FIGS. 5a to 5c are schematic cross-sectional views showing an example of application of the present invention to high selectivity etching of an SiNx layer on an SiO2 layer, step by step, where FIG. 5a shows the state in which F is just adsorbed on the surface of the SiNx layer, FIG. 5b shows the state in which etching of the SiNx layer proceeds as a result of supply of Cl* and radiation of the neutral Ar beam and FIG. 5c shows the state in which etching of the SiNx layer is just terminated.

FIG. 6 is a schematic cross-sectional view showing another typical construction of a dry etcher employed in the present invention.

FIGS. 7a to 7d are schematic cross-sectional views showing an example of the present invention as applied to etching of a single crystal Si substrate, step by step, where FIG. 7a shows the status of a wafer prior to etching, FIG. 7b shows the state of dangling bonds just formed on Ar+ beam irradiation, FIG. 7c shows the state of an SiFx layer just formed and FIG. 7d shows the state of the SiFx layer just eliminated by neutral Ar beam irradiation.

DETAILED DESCRIPTION OF THE INVENTION

The present invention is hereinafter explained with reference to non-limiting Examples.

EXAMPLE 1

In the present Example 1, the present invention is applied to etching of a single crystal silicon (Si) substrate aimed at forming fine quantum wires and, after dangling bonds are formed on the substrate surface by an Ar+ beam, F* radicals are adsorbed to the bond to form an SiFx layer and the SiFx layer is then eliminated by irradiation of the Ar+ beam.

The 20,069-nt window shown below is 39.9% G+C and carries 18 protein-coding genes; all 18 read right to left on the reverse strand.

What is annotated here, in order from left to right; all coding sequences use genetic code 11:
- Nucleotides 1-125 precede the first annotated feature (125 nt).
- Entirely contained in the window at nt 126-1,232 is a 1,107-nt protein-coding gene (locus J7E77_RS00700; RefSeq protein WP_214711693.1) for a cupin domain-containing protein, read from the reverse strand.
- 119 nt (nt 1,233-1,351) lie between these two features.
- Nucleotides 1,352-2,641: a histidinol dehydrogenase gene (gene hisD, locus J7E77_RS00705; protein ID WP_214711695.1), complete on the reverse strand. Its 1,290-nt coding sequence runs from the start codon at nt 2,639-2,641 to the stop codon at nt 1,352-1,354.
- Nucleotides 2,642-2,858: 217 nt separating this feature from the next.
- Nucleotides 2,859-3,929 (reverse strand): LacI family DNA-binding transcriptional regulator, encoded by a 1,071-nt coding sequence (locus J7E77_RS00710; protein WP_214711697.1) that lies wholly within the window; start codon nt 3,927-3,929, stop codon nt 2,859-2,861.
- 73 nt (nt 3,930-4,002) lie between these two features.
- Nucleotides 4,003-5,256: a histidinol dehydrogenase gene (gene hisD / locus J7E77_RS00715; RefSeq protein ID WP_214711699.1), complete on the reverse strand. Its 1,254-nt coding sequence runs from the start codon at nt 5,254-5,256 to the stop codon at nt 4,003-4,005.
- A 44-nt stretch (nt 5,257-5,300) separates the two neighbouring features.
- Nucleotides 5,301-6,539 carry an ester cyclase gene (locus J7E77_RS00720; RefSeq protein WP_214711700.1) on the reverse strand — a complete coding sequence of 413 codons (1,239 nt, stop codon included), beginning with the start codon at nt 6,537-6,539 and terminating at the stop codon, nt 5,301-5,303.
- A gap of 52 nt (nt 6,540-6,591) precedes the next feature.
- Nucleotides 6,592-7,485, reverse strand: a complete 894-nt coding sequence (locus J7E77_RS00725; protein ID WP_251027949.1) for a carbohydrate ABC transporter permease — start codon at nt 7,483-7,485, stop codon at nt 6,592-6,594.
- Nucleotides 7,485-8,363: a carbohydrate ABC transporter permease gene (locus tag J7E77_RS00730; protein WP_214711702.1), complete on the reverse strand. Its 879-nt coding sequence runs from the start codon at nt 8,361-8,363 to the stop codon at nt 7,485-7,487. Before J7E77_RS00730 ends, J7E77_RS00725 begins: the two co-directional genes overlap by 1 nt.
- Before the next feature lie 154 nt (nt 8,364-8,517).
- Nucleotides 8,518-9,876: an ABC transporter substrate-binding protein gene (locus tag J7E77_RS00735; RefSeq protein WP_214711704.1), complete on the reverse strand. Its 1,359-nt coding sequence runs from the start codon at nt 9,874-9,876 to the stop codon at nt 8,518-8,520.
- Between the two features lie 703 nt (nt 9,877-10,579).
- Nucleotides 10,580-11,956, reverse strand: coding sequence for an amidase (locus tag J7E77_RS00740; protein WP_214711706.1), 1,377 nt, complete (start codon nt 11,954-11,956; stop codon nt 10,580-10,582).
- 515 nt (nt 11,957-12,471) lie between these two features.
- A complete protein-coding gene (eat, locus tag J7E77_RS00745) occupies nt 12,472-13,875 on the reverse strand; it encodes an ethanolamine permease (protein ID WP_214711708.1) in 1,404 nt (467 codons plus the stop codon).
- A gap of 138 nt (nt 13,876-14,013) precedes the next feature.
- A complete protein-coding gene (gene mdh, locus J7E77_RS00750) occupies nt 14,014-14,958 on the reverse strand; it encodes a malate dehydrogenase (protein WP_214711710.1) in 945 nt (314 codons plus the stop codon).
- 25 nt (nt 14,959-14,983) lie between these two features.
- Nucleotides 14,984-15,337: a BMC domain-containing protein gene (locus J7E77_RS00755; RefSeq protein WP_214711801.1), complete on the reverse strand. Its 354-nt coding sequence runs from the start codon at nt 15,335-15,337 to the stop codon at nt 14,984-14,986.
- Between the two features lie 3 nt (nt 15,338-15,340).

FIG. 1 shows a schematic construction of a dry etcher employed in the present embodiment.

The present etcher is comprised of an ion irradiation chamber 1 used for forming the dangling bonds and eliminating the SiFx layer, and a microwave discharging type downstream chamber 10, which are interconnected under high vacuum by means of a gate valve 8.

A wafer stage 6 for setting a wafer 7 thereon is contained in the ion radiation chamber 1 which has its interior evacuated to a high vacuum in the direction shown by an arrow A by a vacuum system, not shown, connected to an evacuating port 5. An ion generating chamber 2 is connected to the ion irradiation chamber 1 via a multi-aperture electrode 4. In the ion generating chamber 2, ions are generated from a gas introduced into the chamber 2 via a gas inlet duct 3 as an ion source and are irradiated onto the wafer 7.